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Cereb Cortex. 2016 Mar;26(3):1036-45. doi: 10.1093/cercor/bhu280. Epub 2014 Dec 1.

Neural Activation During Mental Rotation in Complete Androgen Insensitivity Syndrome: The Influence of Sex Hormones and Sex Chromosomes.

Author information

1
Netherlands Institute for Neuroscience, Amsterdam, The Netherlands Department of Medical Psychology, Neuroscience Campus Amsterdam.
2
Department of Psychiatry, VU University Medical Center, Amsterdam, The Netherlands.
3
Department of Medical Psychology, Neuroscience Campus Amsterdam.
4
Department of Child and Adolescent Psychiatry, Erasmus Medical Center-Sophia, Rotterdam, The Netherlands.
5
Netherlands Institute for Neuroscience, Amsterdam, The Netherlands Department of Medical Psychology, Neuroscience Campus Amsterdam Group Interdisciplinaire de Genoproteomique appliquee, University of Liège, Liège, Belgium.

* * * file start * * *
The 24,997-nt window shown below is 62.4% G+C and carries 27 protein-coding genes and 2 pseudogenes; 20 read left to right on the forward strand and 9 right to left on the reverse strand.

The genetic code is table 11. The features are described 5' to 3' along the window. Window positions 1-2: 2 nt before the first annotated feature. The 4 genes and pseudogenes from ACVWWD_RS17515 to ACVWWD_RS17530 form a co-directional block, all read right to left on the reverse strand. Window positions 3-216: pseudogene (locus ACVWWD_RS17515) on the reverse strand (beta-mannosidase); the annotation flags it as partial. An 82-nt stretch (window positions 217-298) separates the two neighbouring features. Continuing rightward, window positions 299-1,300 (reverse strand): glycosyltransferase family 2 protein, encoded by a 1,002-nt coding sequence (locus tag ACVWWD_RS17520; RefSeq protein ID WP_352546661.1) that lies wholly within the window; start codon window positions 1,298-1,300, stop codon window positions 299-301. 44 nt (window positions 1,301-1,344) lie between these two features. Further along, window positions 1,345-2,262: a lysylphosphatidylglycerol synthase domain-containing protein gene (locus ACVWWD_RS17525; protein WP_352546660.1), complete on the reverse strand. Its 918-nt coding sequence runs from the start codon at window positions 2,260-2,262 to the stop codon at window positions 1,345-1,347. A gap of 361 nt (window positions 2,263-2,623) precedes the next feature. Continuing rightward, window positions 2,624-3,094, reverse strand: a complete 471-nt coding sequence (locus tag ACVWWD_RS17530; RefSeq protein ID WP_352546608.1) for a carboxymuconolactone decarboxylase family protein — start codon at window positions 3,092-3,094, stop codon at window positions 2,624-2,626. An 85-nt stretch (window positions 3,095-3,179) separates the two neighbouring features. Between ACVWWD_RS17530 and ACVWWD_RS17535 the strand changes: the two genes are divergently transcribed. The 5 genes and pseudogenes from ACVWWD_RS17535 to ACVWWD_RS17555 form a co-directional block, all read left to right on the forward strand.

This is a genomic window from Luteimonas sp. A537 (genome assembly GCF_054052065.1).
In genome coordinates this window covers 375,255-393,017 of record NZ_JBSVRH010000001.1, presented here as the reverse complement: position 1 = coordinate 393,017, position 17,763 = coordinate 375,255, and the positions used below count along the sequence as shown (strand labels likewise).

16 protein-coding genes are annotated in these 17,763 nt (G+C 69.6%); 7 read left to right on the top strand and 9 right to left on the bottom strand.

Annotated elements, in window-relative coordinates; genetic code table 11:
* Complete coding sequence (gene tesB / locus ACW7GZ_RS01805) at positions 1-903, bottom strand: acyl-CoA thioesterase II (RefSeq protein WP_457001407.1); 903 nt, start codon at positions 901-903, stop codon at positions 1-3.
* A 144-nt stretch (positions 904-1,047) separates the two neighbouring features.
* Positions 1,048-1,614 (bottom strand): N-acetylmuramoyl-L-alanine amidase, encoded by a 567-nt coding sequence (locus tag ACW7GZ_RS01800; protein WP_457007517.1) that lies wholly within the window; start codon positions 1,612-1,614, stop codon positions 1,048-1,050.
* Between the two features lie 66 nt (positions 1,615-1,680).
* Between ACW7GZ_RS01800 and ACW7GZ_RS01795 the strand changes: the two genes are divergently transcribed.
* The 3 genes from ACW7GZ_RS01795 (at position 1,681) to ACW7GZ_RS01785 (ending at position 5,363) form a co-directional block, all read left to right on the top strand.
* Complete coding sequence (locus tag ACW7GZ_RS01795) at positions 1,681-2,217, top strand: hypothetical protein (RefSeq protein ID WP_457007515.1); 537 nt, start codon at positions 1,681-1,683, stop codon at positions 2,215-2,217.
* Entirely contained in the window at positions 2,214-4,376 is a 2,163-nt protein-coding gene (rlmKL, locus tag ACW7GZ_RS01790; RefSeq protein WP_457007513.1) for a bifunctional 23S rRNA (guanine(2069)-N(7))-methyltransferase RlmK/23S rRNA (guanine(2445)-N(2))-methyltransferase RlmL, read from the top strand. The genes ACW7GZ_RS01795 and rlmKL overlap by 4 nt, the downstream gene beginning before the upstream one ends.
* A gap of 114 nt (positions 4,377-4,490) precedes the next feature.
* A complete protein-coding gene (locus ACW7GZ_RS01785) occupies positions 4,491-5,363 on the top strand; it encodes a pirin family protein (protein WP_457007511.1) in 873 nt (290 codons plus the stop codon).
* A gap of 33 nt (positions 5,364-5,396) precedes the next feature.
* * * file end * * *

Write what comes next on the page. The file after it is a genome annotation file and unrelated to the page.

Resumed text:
Abstract

Sex hormones, androgens in particular, are hypothesized to play a key role in the sexual differentiation of the human brain. However, possible direct effects of the sex chromosomes, that is, XX or XY, have not been well studied in humans. Individuals with complete androgen insensitivity syndrome (CAIS), who have a 46,XY karyotype but a female phenotype due to a complete androgen resistance, enable us to study the separate effects of gonadal hormones versus sex chromosomes on neural sex differences. Therefore, in the present study, we compared 46,XY men (n = 30) and 46,XX women (n = 29) to 46,XY individuals with CAIS (n = 21) on a mental rotation task using functional magnetic resonance imaging. Previously reported sex differences in neural activation during mental rotation were replicated in the control groups, with control men showing more activation in the inferior parietal lobe than control women. Individuals with CAIS showed a female-like neural activation pattern in the parietal lobe, indicating feminization of the brain in CAIS. Furthermore, this first neuroimaging study in individuals with CAIS provides evidence that sex differences in regional brain function during mental rotation are most likely not directly driven by genetic sex, but rather reflect gonadal hormone exposure.

KEYWORDS:

CAIS; fMRI; sexual differentiation; spatial cognition; testosterone

PMID:
25452569
DOI:
10.1093/cercor/bhu280
[Indexed for MEDLINE]

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